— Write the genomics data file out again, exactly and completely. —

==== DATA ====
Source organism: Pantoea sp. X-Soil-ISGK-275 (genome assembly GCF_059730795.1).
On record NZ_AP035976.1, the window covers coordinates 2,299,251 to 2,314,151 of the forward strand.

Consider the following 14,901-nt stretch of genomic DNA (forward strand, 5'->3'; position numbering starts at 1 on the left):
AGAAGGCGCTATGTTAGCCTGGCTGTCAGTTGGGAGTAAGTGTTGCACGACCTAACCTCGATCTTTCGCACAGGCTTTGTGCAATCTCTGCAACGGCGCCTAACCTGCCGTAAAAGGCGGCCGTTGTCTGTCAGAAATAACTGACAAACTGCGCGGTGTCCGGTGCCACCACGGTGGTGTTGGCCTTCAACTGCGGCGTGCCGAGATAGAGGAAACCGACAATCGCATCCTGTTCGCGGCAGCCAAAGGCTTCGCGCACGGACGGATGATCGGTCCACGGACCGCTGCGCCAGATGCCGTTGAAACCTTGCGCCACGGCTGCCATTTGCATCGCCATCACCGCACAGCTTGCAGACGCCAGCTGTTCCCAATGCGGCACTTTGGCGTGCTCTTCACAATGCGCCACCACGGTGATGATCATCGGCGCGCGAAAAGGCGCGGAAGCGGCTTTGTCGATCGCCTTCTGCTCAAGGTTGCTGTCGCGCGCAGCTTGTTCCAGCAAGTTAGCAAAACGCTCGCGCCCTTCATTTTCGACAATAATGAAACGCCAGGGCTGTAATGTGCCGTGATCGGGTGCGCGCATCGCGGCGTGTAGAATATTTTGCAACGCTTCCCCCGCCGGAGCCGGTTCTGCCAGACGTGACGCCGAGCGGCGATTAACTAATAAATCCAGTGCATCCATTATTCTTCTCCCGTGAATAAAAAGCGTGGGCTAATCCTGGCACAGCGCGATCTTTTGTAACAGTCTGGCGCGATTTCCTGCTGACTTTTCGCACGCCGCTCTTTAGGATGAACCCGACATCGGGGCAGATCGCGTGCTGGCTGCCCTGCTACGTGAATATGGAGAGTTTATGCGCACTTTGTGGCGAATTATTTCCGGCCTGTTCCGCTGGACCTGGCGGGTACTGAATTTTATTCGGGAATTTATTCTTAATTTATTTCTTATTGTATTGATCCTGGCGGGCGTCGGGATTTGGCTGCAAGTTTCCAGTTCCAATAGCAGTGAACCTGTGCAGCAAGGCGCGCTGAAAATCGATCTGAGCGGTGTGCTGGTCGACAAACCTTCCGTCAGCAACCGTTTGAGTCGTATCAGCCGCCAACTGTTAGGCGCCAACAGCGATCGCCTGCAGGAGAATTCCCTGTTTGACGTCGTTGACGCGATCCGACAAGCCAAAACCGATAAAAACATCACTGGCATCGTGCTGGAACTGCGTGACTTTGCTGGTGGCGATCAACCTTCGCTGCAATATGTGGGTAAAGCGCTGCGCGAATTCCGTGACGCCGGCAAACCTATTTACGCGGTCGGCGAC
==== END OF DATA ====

Source organism: Pantoea sp. X-Soil-ISGK-275 (genome assembly GCF_059730795.1).
On record NZ_AP035976.1, the window covers coordinates 2,299,251 to 2,314,151 of the forward strand.

Consider the following 14,901-nt stretch of genomic DNA (forward strand, 5'->3'; position numbering starts at 1 on the left):
AGAAGGCGCTATGTTAGCCTGGCTGTCAGTTGGGAGTAAGTGTTGCACGACCTAACCTCGATCTTTCGCACAGGCTTTGTGCAATCTCTGCAACGGCGCCTAACCTGCCGTAAAAGGCGGCCGTTGTCTGTCAGAAATAACTGACAAACTGCGCGGTGTCCGGTGCCACCACGGTGGTGTTGGCCTTCAACTGCGGCGTGCCGAGATAGAGGAAACCGACAATCGCATCCTGTTCGCGGCAGCCAAAGGCTTCGCGCACGGACGGATGATCGGTCCACGGACCGCTGCGCCAGATGCCGTTGAAACCTTGCGCCACGGCTGCCATTTGCATCGCCATCACCGCACAGCTTGCAGACGCCAGCTGTTCCCAATGCGGCACTTTGGCGTGCTCTTCACAATGCGCCACCACGGTGATGATCATCGGCGCGCGAAAAGGCGCGGAAGCGGCTTTGTCGATCGCCTTCTGCTCAAGGTTGCTGTCGCGCGCAGCTTGTTCCAGCAAGTTAGCAAAACGCTCGCGCCCTTCATTTTCGACAATAATGAAACGCCAGGGCTGTAATGTGCCGTGATCGGGTGCGCGCATCGCGGCGTGTAGAATATTTTGCAACGCTTCCCCCGCCGGAGCCGGTTCTGCCAGACGTGACGCCGAGCGGCGATTAACTAATAAATCCAGTGCATCCATTATTCTTCTCCCGTGAATAAAAAGCGTGGGCTAATCCTGGCACAGCGCGATCTTTTGTAACAGTCTGGCGCGATTTCCTGCTGACTTTTCGCACGCCGCTCTTTAGGATGAACCCGACATCGGGGCAGATCGCGTGCTGGCTGCCCTGCTACGTGAATATGGAGAGTTTATGCGCACTTTGTGGCGAATTATTTCCGGCCTGTTCCGCTGGACCTGGCGGGTACTGAATTTTATTCGGGAATTTATTCTTAATTTATTTCTTATTGTATTGATCCTGGCGGGCGTCGGGATTTGGCTGCAAGTTTCCAGTTCCAATAGCAGTGAACCTGTGCAGCAAGGCGCGCTGAAAATCGATCTGAGCGGTGTGCTGGTCGACAAACCTTCCGTCAGCAACCGTTTGAGTCGTATCAGCCGCCAACTGTTAGGCGCCAACAGCGATCGCCTGCAGGAGAATTCCCTGTTTGACGTCGTTGACGCGATCCGACAAGCCAAAACCGATAAAAACATCACTGGCATCGTGCTGGAACTGCGTGACTTTGCTGGTGGCGATCAACCTTCGCTGCAATATGTGGGTAAAGCGCTGCGCGAATTCCGTGACGCCGGCAAACCTATTTACGCGGTCGGCGAC